The Bay of Doha at dusk is one of the favorite meeting points for the multiple cultures that live together this month during the World Cup in Qatar.
When the thermometers mark 30°C in the “winter” of Qatar, families, fans and onlookers gather walking along Al Corniche Avenue, which stretches for seven kilometers on the seafront of the capital.
It is here that the contrast between western visitors and several local families is best appreciated, who observe with some astonishment what is being set up in their country.
There are only 350,000 Qataris in this Muslim state of 3 million people and, among them, a whole spectrum of interpretations of Islamic principles.
There are conservative and traditional families, but also progressive and liberal ones.
The role of women is at the center of this reality full of gray areas.
Along the Corniche, some walk completely covered in black and others simply wear a colorful hijab (veil that covers the head and neck).
But the problems that affect them go far beyond clothing.
In Qatar, there is a system known as female male guarding, which opponents describe as “being underage your whole life”. This system is the basis of many demands for better rights.
In the United Kingdom, the BBC spoke with “Zainab”, a Qatari woman who prefers not to reveal her name despite already living outside the country.
Zainab says certain conservative religious elements within Qatari law have impacted her mental health to the point where she has contemplated suicide.
“For every major decision in life, you need explicit written permission from a male guardian. If you don’t get it, you can’t make that decision, whether it’s enrolling in college, studying abroad, traveling, getting married, or getting divorced” , she says.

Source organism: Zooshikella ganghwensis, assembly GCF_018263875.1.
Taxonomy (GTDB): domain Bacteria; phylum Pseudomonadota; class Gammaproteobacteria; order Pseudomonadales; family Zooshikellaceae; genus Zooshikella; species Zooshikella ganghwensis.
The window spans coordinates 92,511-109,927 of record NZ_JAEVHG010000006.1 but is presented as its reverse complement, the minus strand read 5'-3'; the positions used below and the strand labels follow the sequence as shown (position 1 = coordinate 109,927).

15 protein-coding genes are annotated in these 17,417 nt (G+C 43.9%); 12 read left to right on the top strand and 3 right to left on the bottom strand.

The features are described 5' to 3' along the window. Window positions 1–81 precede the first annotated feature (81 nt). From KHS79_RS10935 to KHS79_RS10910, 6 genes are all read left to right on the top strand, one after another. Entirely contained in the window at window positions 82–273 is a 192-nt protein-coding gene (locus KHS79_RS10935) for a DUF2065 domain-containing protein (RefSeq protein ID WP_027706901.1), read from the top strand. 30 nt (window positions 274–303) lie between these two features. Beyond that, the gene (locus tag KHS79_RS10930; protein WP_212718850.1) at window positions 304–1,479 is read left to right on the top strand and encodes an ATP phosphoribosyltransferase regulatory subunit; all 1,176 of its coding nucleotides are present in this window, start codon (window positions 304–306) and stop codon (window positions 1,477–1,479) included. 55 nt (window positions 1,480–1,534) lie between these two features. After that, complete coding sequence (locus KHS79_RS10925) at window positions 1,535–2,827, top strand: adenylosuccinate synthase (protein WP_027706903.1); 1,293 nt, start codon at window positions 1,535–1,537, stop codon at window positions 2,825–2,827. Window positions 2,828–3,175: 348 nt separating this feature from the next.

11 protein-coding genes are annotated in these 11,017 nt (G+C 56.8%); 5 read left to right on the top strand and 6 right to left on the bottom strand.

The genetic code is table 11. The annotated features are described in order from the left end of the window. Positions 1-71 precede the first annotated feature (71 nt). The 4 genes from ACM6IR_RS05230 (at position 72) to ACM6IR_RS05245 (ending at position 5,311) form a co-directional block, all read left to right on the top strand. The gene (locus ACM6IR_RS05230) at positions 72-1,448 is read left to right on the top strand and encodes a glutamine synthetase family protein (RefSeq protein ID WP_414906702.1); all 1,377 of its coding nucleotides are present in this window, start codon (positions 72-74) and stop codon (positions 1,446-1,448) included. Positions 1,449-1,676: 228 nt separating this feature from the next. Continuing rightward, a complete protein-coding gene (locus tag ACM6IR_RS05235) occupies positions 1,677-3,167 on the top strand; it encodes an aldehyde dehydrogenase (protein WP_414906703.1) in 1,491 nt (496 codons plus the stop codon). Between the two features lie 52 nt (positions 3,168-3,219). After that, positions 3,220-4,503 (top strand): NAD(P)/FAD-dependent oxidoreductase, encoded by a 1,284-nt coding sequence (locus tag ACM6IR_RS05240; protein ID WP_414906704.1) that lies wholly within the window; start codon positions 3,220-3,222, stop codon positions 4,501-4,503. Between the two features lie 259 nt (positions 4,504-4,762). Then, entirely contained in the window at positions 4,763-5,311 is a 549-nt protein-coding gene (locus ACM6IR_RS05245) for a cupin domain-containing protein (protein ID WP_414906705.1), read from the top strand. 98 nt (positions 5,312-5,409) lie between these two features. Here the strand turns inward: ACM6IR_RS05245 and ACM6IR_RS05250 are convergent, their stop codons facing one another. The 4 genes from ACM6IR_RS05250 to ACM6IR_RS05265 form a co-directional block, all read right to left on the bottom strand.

However, not all families strictly follow this complex system.
Qatari Shaima Sheriff is the co-founder of Embrace Doha, a cultural association whose aim is to help the country’s large expatriate community and growing number of tourists better understand the country’s culture.
She tells BBC News Mundo, the BBC’s Spanish-language news service, that the guardianship request does not respond to a law in itself, but is based on family norms that depend on how conservative the family is. Sheriff represents the other side of the coin, Qatar’s liberal environment, where women are empowered.
What, then, is the guardianship system?
Eleni Polymenopoulou, professor of law at Bin Khalifa University in Doha, explains to BBC News Mundo that the Constitution of Qatar, as a Muslim country, is guided by Islamic law – or sharia.
“But sharia is a very diverse body of rules, with many schools of thought, some more strict and others more liberal, modern and reformist”, he says.
Article 35, for example, states that all people are equal before the law and that they cannot be discriminated against based on sex, race, language or religion.
In 2019, the NGO Human Rights Watch (HRW) published an extensive report where it collected dozens of testimonies similar to those of Zainab.
In the same document, the organization describes that male guardianship is not a clear legal system.
“It’s a mix of laws, policies and practices where adult women must obtain permission from their male guardian for specific activities,” says HRW.
That system is a challenge for those who suffer from it because there is no clarity or information about the scope of “these discriminatory laws and administrative requirements”.
The male guardian can be a father, brother, uncle, godfather or husband.
Qatar’s government called HRW’s report inaccurate and said the testimonies described were not in accordance with its laws, but it also promised to investigate the cases and prosecute offenders.